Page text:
Liver overload in Brazilian triathletes after half-ironman competition is related muscle fatigue

Ann Hepatol. 2008 Jul-Sep;7(3):245-8.

Abstract

Triathlon competition is dependent on the athletes' ability to perform each discipline at optimal time, without excessive fatigue influencing the next one.

Objectives: Determine the effects of a long distance triathlon on biochemistry parameters related to liver function.

Design and methods: Blood samples from six athletes were collected before (T = 0) and immediately after the triathlon competition (T = 1). AST, ALT and alkaline phosphatase (ALP) values were assessed.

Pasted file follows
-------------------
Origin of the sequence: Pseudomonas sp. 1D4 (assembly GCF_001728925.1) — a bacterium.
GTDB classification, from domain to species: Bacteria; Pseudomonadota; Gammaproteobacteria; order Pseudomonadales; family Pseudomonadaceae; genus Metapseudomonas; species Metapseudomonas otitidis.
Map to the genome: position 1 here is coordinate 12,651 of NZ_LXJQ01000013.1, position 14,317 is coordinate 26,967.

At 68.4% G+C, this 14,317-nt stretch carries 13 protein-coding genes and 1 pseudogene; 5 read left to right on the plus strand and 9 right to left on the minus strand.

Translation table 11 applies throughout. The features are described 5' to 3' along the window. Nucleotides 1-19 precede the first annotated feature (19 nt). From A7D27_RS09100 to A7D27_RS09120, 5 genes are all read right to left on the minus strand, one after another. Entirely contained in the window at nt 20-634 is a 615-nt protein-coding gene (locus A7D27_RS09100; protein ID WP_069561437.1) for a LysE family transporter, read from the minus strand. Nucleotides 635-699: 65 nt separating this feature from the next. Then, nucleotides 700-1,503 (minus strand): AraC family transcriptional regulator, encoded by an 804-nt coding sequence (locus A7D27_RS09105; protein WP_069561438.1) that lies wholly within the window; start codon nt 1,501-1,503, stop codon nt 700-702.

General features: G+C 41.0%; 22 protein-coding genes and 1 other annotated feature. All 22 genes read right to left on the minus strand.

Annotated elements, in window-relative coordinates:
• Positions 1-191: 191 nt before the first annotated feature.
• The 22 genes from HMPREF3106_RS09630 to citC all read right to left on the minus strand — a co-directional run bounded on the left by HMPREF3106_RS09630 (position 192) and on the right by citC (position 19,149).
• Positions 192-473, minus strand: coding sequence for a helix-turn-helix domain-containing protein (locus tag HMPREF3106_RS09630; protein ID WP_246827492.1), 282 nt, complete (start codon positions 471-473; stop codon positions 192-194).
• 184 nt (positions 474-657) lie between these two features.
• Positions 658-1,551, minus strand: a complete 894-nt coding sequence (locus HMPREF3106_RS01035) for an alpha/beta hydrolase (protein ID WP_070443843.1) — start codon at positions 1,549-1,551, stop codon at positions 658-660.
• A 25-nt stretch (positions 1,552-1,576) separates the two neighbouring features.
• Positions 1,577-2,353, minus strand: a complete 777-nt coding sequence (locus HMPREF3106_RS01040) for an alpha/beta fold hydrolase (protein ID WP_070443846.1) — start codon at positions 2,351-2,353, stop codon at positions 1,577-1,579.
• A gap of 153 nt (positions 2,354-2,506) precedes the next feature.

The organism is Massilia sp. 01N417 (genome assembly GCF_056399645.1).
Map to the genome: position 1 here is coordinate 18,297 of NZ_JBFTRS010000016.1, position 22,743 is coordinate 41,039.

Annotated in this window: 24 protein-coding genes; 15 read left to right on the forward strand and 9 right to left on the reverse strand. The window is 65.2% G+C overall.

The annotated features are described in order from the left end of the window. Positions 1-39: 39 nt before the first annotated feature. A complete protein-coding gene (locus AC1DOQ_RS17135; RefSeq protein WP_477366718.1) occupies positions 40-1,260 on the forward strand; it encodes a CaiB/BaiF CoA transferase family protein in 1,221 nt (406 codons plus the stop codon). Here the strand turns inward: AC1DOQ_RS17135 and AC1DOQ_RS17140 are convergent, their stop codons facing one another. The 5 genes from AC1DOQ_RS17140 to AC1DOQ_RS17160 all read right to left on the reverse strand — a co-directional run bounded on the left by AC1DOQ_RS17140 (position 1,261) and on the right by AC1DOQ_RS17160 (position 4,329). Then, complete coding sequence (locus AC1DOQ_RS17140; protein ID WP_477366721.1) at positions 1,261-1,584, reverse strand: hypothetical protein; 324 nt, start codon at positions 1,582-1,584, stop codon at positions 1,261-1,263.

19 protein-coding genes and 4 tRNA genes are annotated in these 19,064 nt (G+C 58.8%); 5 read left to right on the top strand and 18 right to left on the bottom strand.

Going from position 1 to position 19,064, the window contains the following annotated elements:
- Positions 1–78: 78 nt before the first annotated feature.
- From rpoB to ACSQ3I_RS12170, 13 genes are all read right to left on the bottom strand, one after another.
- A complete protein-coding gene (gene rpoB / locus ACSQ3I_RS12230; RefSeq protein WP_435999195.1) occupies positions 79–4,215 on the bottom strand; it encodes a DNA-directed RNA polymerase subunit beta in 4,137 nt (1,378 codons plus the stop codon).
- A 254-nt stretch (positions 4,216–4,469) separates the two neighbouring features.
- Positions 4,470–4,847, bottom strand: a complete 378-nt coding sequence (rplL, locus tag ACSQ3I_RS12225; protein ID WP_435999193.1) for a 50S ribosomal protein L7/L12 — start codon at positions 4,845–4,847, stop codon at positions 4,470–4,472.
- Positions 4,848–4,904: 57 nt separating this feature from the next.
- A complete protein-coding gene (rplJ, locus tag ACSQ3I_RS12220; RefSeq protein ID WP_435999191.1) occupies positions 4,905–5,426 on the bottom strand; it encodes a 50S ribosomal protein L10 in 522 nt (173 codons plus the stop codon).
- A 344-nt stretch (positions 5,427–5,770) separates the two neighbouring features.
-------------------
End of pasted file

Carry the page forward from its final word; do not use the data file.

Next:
Results: Significant changes after triathlon competition were found for AST and ALP and no significant changes were found for ALT over time.

Conclusions: A series of metabolically alterations, mainly related to energy production and also to muscle and skeletal adaptations occurs during and after strenuous exercise. The altered status of those metabolical changes cannot directly reflect the intensity of any possible muscular or hepatic damage or overload and elevated AST/ALT ratio is better associated to skeletal muscle lesion during competition.

MeSH terms

  • Adaptation, Physiological
  • Adult
  • Alanine Transaminase / blood
  • Alkaline Phosphatase / blood
  • Aspartate Aminotransferases / blood
  • Bicycling*
  • Brazil
  • Energy Metabolism
  • Humans
  • Liver / enzymology*
  • Male
  • Muscle Fatigue*
  • Muscle, Skeletal / metabolism*
  • Physical Endurance*
  • Running
  • Swimming
  • Time Factors
  • Young Adult

Substances

  • Aspartate Aminotransferases
  • Alanine Transaminase
  • Alkaline Phosphatase